Nutella maker says will brave French tax hike

PARIS (Reuters) - The makers of the renowned Nutella food spread say they will not change the lucrative recipe even if France, its biggest market, endorses proposals to quadruple tax on a key ingredient of the gooey mix, palm oil.

Senators in France, where a left-wing government is hiking tax generally to help slash a bloated debt, have proposed a 300 percent tax hike on palm oil on the grounds that its production harms the environment and its consumption fuels obesity.

Frederic Thil, French director for Ferrero, the Italian firm that makes the sugary, chocolate-colored paste, sounded a defiant note in Le Parisien daily.

“The arguments are unfair and the repercussions would be catastrophic,” he told the newspaper.

More than 100 million jars of Nutella were sold in France alone in 2008, according to Ferrero, whose website says the recipe sold in large quantities across the Western world was invented in the backroom of an Italian pastry shop in 1944.

The main ingredients are sugar, milk powder, hazelnuts, cocoa, emulsifier, flavoring and palm oil, on which a tax of almost 100 euros per metric tonne is levied in France at the moment.

That tax would rise to 400 euros a tonne if the proposal floated by a Senate committee earlier this month secures majority backing in the Senate and in the lower house of parliament, the National Assembly.

France, which is keen to find other funding sources for a generous healthcare system in cash-strapped times, has already raised tax on sugary drinks and recently hatched plans to hike tax on beer to help plug the hole in public welfare finances.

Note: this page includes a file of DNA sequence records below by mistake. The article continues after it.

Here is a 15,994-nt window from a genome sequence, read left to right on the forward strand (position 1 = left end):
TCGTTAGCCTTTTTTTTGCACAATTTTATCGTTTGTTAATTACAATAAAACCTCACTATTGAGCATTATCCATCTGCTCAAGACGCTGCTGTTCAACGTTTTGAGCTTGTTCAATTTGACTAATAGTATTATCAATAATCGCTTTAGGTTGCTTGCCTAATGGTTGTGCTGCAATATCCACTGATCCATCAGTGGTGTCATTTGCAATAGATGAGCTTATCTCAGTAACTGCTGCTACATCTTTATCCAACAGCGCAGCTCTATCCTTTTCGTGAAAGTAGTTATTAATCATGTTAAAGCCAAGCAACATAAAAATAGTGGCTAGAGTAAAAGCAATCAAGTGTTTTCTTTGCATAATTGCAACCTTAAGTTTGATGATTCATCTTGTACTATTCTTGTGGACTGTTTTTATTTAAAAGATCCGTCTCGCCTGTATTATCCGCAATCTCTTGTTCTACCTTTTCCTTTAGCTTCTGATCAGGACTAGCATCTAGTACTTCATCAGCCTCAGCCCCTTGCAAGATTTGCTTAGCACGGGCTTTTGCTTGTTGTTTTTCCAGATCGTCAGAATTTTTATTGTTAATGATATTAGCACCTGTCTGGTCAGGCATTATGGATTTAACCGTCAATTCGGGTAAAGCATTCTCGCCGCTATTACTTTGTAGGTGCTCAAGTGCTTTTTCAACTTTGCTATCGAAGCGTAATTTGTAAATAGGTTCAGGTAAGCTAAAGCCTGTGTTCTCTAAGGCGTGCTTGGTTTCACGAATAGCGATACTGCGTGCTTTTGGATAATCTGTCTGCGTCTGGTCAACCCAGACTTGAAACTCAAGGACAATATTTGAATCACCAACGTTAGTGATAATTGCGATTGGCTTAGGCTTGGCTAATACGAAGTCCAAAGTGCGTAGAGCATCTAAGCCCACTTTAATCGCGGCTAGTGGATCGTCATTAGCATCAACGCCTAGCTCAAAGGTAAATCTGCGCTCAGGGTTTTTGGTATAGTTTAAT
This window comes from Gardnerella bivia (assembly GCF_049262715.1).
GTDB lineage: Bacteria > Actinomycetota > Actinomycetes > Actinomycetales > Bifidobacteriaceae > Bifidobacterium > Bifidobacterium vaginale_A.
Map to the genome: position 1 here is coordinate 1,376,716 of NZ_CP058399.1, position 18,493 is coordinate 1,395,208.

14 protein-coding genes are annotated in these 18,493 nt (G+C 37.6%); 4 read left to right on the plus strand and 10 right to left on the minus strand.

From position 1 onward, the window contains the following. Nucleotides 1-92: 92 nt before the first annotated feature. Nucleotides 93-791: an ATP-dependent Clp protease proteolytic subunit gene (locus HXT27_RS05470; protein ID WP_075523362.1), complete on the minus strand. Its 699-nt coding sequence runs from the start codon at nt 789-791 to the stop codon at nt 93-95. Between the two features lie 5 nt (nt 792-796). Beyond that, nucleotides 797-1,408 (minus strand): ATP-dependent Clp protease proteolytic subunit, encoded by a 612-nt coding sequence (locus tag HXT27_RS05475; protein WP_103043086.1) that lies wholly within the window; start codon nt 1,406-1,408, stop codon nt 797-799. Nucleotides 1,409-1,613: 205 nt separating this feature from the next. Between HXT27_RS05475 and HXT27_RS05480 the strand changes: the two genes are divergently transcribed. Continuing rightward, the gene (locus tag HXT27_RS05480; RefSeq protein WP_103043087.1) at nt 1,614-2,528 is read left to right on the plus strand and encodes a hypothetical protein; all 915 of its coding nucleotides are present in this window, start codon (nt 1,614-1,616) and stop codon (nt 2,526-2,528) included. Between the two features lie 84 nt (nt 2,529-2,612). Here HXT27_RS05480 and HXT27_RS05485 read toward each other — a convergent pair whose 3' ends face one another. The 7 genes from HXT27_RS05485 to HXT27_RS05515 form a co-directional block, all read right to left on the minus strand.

Thil said the maker of Nutella, popular in many countries as a breakfast fare smeared onto slices of bread, would do all it could to limit the hit from any tax rise for consumers.

Palm oil, also extensively used in margarine, biscuits and crisps, makes up about 20 percent of the Nutella mix. The 300 percent tax rise, if passed on, would raise the cost of a 1-kilo jar or the spread by 0.06 euros, according to ASEF, an association of doctors that backs the tax hike proposal.

The other argument made for a tax increase is that it will encourage a shift away from intensive production methods that have prompted destruction of forests in countries such as Malaysia, a major exporter of palm oil.

Reporting By Brian Love; Editing by Toby Chopra